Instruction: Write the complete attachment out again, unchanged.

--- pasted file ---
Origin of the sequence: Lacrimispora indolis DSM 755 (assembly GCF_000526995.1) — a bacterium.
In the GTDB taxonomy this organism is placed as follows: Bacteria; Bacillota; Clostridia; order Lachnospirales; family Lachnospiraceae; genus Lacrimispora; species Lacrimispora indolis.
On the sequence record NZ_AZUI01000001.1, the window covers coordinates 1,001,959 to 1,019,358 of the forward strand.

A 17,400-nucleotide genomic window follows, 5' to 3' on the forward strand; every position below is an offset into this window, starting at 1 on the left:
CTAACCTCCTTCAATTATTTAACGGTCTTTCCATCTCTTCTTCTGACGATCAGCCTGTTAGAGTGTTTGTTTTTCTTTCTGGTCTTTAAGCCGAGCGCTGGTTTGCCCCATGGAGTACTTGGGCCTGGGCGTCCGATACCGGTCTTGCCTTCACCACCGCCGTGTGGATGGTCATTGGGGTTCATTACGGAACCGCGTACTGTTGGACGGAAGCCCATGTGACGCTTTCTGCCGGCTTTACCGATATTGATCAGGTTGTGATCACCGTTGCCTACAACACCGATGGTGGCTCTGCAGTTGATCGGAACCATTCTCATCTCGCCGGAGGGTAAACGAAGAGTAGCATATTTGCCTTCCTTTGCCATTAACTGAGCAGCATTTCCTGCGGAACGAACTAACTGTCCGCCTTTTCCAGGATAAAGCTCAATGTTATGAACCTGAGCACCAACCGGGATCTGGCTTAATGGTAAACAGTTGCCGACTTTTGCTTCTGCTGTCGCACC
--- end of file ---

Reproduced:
Origin of the sequence: Lacrimispora indolis DSM 755 (assembly GCF_000526995.1) — a bacterium.
In the GTDB taxonomy this organism is placed as follows: Bacteria; Bacillota; Clostridia; order Lachnospirales; family Lachnospiraceae; genus Lacrimispora; species Lacrimispora indolis.
On the sequence record NZ_AZUI01000001.1, the window covers coordinates 1,001,959 to 1,019,358 of the forward strand.

A 17,400-nucleotide genomic window follows, 5' to 3' on the forward strand; every position below is an offset into this window, starting at 1 on the left:
CTAACCTCCTTCAATTATTTAACGGTCTTTCCATCTCTTCTTCTGACGATCAGCCTGTTAGAGTGTTTGTTTTTCTTTCTGGTCTTTAAGCCGAGCGCTGGTTTGCCCCATGGAGTACTTGGGCCTGGGCGTCCGATACCGGTCTTGCCTTCACCACCGCCGTGTGGATGGTCATTGGGGTTCATTACGGAACCGCGTACTGTTGGACGGAAGCCCATGTGACGCTTTCTGCCGGCTTTACCGATATTGATCAGGTTGTGATCACCGTTGCCTACAACACCGATGGTGGCTCTGCAGTTGATCGGAACCATTCTCATCTCGCCGGAGGGTAAACGAAGAGTAGCATATTTGCCTTCCTTTGCCATTAACTGAGCAGCATTTCCTGCGGAACGAACTAACTGTCCGCCTTTTCCAGGATAAAGCTCAATGTTATGAACCTGAGCACCAACCGGGATCTGGCTTAATGGTAAACAGTTGCCGACTTTTGCTTCTGCTGTCGCACC